They opened numerous Free Stores in Haight-Ashbury, in which all items were free for the taking or giving. The stores offered items that had been discarded but were still in usable condition. The first free store, in a six-car garage on Page Street that they found filled with empty frames that they tacked up on the side of the building, was called the Free Frame of Reference and was later superseded by the Trip Without a Ticket on Frederick Street. It was unclear how the stores were funded. The 1% Free poster, showing two Chinese Tong assassins under the Chinese character for revolution, was thought to be demanding a 1% tithe from merchants, but that was not the case. The poster was a challenge, implicitly suggesting that 'free' people were the minority, and inciting others to step up. They also opened a Free Medical Clinic, initially by inviting volunteers from the University of California, San Francisco medical school up the hill from the neighborhood.
They threw free parties with music provided by the Grateful Dead, Janis Joplin, Jefferson Airplane and other bands. They also staged street theater events, such as driving a truck of semi-naked belly dancers through the Financial District, inviting brokers to climb on board and forget their work. In October 1967, they staged The Death of Hippie, a parade in the Haight-Ashbury where masked participants carried a coffin with the words "Hippie--Son of Media" on the side. The event was staged in such a way so that any media that simply described it would be transmitting the Digger message that Hippies were a media invention. This was called "creating the condition you describe" and was used skillfully by the Diggers to control the media. Their own publications, notably the Digger Papers, are the origin of such phrases as "Do your own thing" and "Today is the first day of the rest of your life". The Diggers fostered and inspired later groups like the Yippies.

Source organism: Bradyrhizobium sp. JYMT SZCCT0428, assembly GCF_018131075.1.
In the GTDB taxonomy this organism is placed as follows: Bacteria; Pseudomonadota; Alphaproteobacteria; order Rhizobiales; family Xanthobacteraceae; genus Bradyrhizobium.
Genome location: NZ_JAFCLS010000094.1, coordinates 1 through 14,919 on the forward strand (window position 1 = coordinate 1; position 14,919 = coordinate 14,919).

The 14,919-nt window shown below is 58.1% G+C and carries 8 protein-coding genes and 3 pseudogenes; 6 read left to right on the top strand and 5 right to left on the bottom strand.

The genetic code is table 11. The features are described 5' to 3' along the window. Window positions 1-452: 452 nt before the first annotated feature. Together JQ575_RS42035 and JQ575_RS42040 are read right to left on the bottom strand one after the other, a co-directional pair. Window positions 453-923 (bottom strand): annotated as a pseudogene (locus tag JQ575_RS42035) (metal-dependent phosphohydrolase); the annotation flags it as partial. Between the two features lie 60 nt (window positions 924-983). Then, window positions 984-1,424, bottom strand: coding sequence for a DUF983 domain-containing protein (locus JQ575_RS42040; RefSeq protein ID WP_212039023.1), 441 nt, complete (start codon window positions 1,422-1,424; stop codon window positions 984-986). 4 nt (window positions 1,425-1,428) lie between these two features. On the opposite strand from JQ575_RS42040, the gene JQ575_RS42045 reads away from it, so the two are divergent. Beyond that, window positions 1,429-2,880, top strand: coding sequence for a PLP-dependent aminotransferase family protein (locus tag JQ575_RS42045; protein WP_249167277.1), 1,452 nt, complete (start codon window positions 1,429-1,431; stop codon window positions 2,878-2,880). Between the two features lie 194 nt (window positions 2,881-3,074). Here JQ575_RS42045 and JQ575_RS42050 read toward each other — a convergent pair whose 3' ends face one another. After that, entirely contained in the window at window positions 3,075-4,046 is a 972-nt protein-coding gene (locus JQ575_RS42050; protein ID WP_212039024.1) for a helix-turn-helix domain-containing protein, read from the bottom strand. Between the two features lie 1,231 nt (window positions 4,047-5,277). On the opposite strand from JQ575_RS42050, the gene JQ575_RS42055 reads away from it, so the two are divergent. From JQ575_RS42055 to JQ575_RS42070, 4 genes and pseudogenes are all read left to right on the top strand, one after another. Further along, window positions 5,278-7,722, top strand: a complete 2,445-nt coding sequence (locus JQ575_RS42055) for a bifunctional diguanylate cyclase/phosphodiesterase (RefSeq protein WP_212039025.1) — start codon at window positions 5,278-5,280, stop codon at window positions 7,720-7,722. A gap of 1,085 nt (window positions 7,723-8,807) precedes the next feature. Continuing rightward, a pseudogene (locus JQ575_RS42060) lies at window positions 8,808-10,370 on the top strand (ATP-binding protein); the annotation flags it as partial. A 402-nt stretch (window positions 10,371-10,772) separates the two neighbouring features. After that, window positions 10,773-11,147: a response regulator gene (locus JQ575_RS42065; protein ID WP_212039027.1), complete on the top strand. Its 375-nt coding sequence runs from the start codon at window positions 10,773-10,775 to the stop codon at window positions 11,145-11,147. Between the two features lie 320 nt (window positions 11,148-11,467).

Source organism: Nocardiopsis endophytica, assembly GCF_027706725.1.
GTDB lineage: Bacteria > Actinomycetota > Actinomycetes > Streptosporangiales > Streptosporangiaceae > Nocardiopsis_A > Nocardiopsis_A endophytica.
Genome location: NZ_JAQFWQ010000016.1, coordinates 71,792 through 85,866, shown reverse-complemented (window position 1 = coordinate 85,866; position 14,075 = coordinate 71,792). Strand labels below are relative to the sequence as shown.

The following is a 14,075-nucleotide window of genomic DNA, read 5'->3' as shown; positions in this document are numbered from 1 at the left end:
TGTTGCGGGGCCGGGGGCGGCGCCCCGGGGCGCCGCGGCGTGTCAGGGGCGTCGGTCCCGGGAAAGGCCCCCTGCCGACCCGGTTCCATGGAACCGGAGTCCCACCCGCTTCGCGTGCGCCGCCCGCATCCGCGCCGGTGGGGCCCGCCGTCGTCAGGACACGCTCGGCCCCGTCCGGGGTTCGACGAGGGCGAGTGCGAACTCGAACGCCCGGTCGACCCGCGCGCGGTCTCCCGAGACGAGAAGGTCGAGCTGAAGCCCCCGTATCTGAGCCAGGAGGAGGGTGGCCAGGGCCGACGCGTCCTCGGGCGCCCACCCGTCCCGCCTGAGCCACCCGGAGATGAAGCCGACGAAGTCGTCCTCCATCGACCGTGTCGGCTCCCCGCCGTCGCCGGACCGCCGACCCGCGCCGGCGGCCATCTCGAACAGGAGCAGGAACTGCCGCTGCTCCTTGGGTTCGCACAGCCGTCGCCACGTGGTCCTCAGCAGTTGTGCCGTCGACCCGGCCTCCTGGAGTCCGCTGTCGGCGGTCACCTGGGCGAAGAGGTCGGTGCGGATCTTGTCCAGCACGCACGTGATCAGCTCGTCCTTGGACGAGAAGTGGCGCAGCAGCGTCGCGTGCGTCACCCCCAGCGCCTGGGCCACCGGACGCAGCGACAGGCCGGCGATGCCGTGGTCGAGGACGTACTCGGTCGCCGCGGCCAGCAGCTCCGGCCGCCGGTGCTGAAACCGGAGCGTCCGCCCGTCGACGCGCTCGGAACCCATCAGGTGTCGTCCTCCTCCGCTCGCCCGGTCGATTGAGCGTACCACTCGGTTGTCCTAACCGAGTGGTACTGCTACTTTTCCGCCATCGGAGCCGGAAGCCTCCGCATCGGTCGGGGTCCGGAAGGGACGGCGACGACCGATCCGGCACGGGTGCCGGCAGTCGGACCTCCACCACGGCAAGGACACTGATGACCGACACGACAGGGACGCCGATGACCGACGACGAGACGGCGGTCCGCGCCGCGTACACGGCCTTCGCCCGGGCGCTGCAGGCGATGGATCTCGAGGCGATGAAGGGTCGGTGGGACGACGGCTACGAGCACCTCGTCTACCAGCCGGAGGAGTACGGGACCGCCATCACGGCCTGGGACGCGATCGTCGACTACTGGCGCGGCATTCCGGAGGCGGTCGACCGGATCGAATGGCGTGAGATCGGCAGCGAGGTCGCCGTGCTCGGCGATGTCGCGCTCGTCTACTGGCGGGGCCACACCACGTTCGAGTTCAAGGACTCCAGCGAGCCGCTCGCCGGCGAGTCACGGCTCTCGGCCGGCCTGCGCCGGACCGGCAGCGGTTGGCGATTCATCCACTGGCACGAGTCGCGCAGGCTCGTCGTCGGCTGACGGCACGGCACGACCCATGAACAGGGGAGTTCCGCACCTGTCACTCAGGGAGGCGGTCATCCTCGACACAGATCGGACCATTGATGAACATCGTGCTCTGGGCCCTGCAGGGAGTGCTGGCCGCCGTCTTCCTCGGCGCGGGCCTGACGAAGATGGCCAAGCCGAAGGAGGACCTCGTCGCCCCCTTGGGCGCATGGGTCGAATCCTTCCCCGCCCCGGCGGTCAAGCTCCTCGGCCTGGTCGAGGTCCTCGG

Contrary to popular opinion, the Diggers did not "fall apart," but evolved into the larger and more complex Free Family. While the Free Food and Medical Clinics were responses to necessary conditions caused by the enormous influx of young people during the heyday of the hippie scene; conditions that the San Francisco government was ignoring, the central Digger tenet was to be "authentic." Running soup kitchens and medical clinics was not the authentic, long-term concern of the Digger founders. After passing those institutions onto a local Church and Dr. David Smith to continue, the Diggers moved out of the City, created various land bases in Forest Knolls, Olema, Covelo, Salmon River, Trinidad, and Black Bear California. In those places they integrated with other groups: The Free Bakery, the Up Against the Wall Motherfuckers, the Gypsy Truckers and created The Free Family. That larger group still exists informally, and many of the Digger children and grandchildren remain close and in contact with one another, and many (children included) are still involved with progressive causes.
Drive on over to the drive-in ; Open-air theaters still dot area landscapes, providing the perfect nostalgic escape for the movie-goer in all of us
Jun 08, 2008; Aclassic symbol of Americana, the drive-in movie theater turns 75 this weekend. Dayton's first drivein theater opened in 1942 on...